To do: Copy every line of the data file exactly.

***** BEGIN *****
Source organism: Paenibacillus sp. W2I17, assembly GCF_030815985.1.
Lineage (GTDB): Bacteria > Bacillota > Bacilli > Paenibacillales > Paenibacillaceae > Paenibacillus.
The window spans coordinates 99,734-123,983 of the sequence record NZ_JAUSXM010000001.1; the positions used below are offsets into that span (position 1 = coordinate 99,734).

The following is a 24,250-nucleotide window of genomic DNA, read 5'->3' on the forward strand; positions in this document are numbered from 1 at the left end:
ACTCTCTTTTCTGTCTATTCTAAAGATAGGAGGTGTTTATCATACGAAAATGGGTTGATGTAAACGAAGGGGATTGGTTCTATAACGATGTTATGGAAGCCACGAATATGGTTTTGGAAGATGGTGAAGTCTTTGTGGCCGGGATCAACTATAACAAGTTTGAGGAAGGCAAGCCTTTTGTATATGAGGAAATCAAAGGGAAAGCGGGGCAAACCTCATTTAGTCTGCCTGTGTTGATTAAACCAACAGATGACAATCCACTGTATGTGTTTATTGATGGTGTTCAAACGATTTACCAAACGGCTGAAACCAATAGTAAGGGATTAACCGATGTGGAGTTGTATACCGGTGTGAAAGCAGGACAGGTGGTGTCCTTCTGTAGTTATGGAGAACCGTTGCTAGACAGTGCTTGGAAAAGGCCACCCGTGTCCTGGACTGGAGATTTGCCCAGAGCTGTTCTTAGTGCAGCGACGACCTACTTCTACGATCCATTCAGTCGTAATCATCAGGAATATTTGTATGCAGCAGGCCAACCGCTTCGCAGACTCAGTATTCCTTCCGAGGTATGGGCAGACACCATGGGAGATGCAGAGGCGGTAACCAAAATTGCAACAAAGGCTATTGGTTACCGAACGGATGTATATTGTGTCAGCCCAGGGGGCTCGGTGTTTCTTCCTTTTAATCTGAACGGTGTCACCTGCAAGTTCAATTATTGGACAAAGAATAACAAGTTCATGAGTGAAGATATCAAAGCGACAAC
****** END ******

Source organism: Paenibacillus sp. W2I17, assembly GCF_030815985.1.
Lineage (GTDB): Bacteria > Bacillota > Bacilli > Paenibacillales > Paenibacillaceae > Paenibacillus.
The window spans coordinates 99,734-123,983 of the sequence record NZ_JAUSXM010000001.1; the positions used below are offsets into that span (position 1 = coordinate 99,734).

The following is a 24,250-nucleotide window of genomic DNA, read 5'->3' on the forward strand; positions in this document are numbered from 1 at the left end:
ACTCTCTTTTCTGTCTATTCTAAAGATAGGAGGTGTTTATCATACGAAAATGGGTTGATGTAAACGAAGGGGATTGGTTCTATAACGATGTTATGGAAGCCACGAATATGGTTTTGGAAGATGGTGAAGTCTTTGTGGCCGGGATCAACTATAACAAGTTTGAGGAAGGCAAGCCTTTTGTATATGAGGAAATCAAAGGGAAAGCGGGGCAAACCTCATTTAGTCTGCCTGTGTTGATTAAACCAACAGATGACAATCCACTGTATGTGTTTATTGATGGTGTTCAAACGATTTACCAAACGGCTGAAACCAATAGTAAGGGATTAACCGATGTGGAGTTGTATACCGGTGTGAAAGCAGGACAGGTGGTGTCCTTCTGTAGTTATGGAGAACCGTTGCTAGACAGTGCTTGGAAAAGGCCACCCGTGTCCTGGACTGGAGATTTGCCCAGAGCTGTTCTTAGTGCAGCGACGACCTACTTCTACGATCCATTCAGTCGTAATCATCAGGAATATTTGTATGCAGCAGGCCAACCGCTTCGCAGACTCAGTATTCCTTCCGAGGTATGGGCAGACACCATGGGAGATGCAGAGGCGGTAACCAAAATTGCAACAAAGGCTATTGGTTACCGAACGGATGTATATTGTGTCAGCCCAGGGGGCTCGGTGTTTCTTCCTTTTAATCTGAACGGTGTCACCTGCAAGTTCAATTATTGGACAAAGAATAACAAGTTCATGAGTGAAGATATCAAAGCGACAAC